Articles Related to Paul terhorst

When I was small, growing up in Los Angeles, adults often told me at one time or another they were going to move to Australia. Taxes too high? Move to Australia. Too many Mexicans? Move to Australia. Medical care too expensive, government too intrusive, lousy education? Move to Australia.

Later on when I was at Occidental College in Los Angeles, troubled students told me they wanted to move to Australia. Can't find a job? Life lacks meaning? Weary, disillusioned, searching? Move to Australia. 

In all those years no one I knew actually moved to Australia. Just talking about it seemed to solve problems. After all, how seriously can you take the high national debt when you're about to move to Australia any day now?

Fast forward 40 or 50 years or so, and Australia long ago lost its place as an imagined refuge from America's problems. Today, Australia finds itself firmly in Asia's orbit. Australia shares time zones with Asia, and Sydney and Tokyo financial markets trade first in the 24-hour cycle. Australians travel to Asia on vacation. Asians move to Australia to start businesses and buy houses. Asian immigrants are encouraged to blend in and become Australian rather than stay buried in a former identity. 

Australia exports natural resources—iron ore, metals, and so on—to China, Japan, and Indonesia, and imports cars and other manufactures. 

Vicki and I see Australia as a cultural refuge when living in Asia. We like to be able to talk shop in proper English, read the daily paper and road signs, and find our way on a bus map. We enjoy the largely English culture. Sure, Australians speak with an accent and use different words at times. But we remain at ease while talking or reading.

Australia makes a perfect destination for perpetual travelers, house sitters, and those wanting to do a couple of months of hiking, sailing, diving, or driving. Australia has three fine cities, Sydney, Melbourne, and Brisbane, that offer the urban good life.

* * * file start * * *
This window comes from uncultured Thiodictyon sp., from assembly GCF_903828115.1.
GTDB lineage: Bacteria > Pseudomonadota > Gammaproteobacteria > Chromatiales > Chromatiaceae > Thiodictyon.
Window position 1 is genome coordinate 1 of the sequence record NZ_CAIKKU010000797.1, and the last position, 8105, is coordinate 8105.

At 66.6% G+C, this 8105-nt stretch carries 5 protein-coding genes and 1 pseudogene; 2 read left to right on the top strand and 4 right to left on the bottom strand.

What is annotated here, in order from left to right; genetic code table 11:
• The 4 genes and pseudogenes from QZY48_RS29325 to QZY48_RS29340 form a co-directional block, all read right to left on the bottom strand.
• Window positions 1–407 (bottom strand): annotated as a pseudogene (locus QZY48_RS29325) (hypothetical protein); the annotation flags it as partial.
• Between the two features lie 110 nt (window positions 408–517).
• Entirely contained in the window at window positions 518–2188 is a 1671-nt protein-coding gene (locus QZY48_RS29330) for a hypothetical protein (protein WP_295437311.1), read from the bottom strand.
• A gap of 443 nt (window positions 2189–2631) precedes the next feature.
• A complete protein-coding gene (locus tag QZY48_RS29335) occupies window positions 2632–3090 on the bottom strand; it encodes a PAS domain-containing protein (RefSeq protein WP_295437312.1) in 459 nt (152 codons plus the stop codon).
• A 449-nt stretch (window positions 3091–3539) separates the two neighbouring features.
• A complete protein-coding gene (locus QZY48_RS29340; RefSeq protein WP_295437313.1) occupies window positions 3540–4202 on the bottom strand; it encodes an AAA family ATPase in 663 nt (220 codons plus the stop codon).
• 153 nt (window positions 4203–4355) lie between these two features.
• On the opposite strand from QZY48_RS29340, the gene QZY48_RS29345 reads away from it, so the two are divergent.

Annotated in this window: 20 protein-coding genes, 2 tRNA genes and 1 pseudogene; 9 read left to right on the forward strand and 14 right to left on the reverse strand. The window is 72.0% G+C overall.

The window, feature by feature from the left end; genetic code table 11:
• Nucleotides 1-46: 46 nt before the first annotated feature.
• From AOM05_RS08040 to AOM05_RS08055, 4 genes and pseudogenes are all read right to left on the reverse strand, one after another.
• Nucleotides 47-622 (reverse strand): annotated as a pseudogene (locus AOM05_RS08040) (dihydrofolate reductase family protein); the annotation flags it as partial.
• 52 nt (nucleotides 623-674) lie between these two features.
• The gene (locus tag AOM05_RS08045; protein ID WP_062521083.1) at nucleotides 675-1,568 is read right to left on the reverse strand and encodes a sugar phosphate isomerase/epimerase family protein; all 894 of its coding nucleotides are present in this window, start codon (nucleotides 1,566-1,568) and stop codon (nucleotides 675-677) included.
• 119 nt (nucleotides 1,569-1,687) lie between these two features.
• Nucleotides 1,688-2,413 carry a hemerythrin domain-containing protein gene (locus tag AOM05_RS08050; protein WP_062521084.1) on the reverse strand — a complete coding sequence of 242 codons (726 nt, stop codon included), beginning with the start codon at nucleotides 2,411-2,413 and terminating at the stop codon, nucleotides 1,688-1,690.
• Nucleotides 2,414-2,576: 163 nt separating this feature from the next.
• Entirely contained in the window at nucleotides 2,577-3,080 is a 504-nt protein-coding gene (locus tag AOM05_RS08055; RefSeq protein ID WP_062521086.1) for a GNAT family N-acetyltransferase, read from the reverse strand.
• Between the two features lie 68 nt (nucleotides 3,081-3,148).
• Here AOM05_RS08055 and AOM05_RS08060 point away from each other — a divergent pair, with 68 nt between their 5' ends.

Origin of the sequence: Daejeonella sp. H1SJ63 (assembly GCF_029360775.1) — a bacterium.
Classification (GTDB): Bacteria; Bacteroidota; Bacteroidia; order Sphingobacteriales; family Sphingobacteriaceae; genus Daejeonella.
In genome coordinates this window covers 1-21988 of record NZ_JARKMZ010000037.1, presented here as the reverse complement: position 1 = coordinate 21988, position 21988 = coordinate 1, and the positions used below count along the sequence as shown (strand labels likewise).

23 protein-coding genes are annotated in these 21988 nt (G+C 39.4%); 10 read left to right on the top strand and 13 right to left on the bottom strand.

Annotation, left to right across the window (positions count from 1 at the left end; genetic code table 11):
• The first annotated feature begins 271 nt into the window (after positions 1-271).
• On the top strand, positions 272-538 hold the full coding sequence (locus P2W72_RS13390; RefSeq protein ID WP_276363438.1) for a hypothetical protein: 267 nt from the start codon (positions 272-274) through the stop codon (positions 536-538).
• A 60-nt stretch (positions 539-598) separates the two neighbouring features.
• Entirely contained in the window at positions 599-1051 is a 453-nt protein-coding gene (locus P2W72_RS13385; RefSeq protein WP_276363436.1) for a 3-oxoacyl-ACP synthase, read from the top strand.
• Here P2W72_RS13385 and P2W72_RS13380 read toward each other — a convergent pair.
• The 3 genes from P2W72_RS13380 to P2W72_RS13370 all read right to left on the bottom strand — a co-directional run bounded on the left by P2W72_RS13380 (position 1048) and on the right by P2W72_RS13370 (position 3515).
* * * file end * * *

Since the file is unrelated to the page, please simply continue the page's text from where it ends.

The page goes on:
Remember the seasons are reversed here. Snowbirds from the north can come to Australia to enjoy the hot summer months of December, January, and February.

Australia makes great wine at reasonable cost. A very drinkable Shiraz or Cabernet-Merlot blend costs between US$10 and US$15. I like the pub grub—bangers and mash, beef and mushroom pies—and the steaks and cheese. But your dining choices are many. In Sydney, I saw Malaysian, Japanese, Lebanese, Greek, American, Mexican, Thai, Chinese, Italian, Argentine, and French restaurants.

On this trip Vicki and I used Airbnb for the first time. Take a look at, which connects travelers with homestays around the world. Instead of staying in a hotel, we bought three nights in an apartment in downtown Brisbane. Usually, we like to show up in a place and find somewhere to stay once we're on the scene. However, this time, because of the festival, we wanted to book ahead. We searched online for hotels without finding one that suited our needs. Airbnb made for a good alternative. 

Americans and most Europeans get 90 days in Australia with a simple electronic visa, available online. To obtain residency, you have to submit to a point system. The rules change every so often, but if you're young, educated, and have skills the country needs, you'll come up with the required points. If you're retired and living on a pension, forget it. Australia wants to avoid having to pay for your medical expenses. Or at least that's my guess. Bottom line, Australia makes it difficult for retirees to settle here. 

Australia's main drawback is its cost. It's expensive. The Australian dollar appreciated so much over the past decade that prices of everything from food to real estate shot up in U.S. dollar terms. Lately the Australian dollar has backed off a bit, mainly because of low commodity prices. Some experts see the local dollar going back to historical levels. But until the exchange rate moves, figure on US$25 fish and chips in a pub or US$35 three-hour parking in town. Housing prices rival those of New York. In Brisbane we paid US$6 each for a short ride on the city bus. 

Think Asia, think Australia. Include a trip Down Under as part of your itinerary to the region, do a holiday here to escape your daily life in Vietnam or Thailand, or come for relief from European winters. Just don't try to live here; they won't let you in.

Paul Terhorst

Continue Reading: Retire To Costa Brava And Costa Daurada For Some Of Europe’s Best Weather





Ukraine uses a different alphabet. So besides a language barrier, we can't read menus, street signs, or posters for upcoming ballets or concerts. We got around the problem by asking for help. Educated young people—those with the stylish clothes doing the public-face jobs in the higher-end places—often spoke English. Our favorite barman spoke German, which we could guess. We ate at "bistro" places, that is, cafeterias with steam tables. We could look at the food itself rather than menus. We also ate at a fine microbrew house across from the Hotel Lviv that had an English-language menu and a few English-speaking staff.